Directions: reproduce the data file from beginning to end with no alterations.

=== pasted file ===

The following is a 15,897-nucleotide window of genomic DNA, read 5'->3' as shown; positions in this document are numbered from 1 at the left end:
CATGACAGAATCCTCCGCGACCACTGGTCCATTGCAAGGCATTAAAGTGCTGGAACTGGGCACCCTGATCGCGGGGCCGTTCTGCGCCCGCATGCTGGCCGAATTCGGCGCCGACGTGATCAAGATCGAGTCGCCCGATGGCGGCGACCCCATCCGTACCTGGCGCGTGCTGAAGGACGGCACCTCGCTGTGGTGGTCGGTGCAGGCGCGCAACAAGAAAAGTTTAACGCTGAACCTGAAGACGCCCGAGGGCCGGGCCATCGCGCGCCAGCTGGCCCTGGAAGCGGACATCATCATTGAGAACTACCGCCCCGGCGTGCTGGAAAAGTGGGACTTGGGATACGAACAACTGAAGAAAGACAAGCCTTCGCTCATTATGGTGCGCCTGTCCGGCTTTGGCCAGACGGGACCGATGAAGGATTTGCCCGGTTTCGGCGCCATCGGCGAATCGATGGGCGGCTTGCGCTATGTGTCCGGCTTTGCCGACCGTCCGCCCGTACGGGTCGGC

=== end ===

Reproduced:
The following is a 15,897-nucleotide window of genomic DNA, read 5'->3' as shown; positions in this document are numbered from 1 at the left end:
CATGACAGAATCCTCCGCGACCACTGGTCCATTGCAAGGCATTAAAGTGCTGGAACTGGGCACCCTGATCGCGGGGCCGTTCTGCGCCCGCATGCTGGCCGAATTCGGCGCCGACGTGATCAAGATCGAGTCGCCCGATGGCGGCGACCCCATCCGTACCTGGCGCGTGCTGAAGGACGGCACCTCGCTGTGGTGGTCGGTGCAGGCGCGCAACAAGAAAAGTTTAACGCTGAACCTGAAGACGCCCGAGGGCCGGGCCATCGCGCGCCAGCTGGCCCTGGAAGCGGACATCATCATTGAGAACTACCGCCCCGGCGTGCTGGAAAAGTGGGACTTGGGATACGAACAACTGAAGAAAGACAAGCCTTCGCTCATTATGGTGCGCCTGTCCGGCTTTGGCCAGACGGGACCGATGAAGGATTTGCCCGGTTTCGGCGCCATCGGCGAATCGATGGGCGGCTTGCGCTATGTGTCCGGCTTTGCCGACCGTCCGCCCGTACGGGTCGGC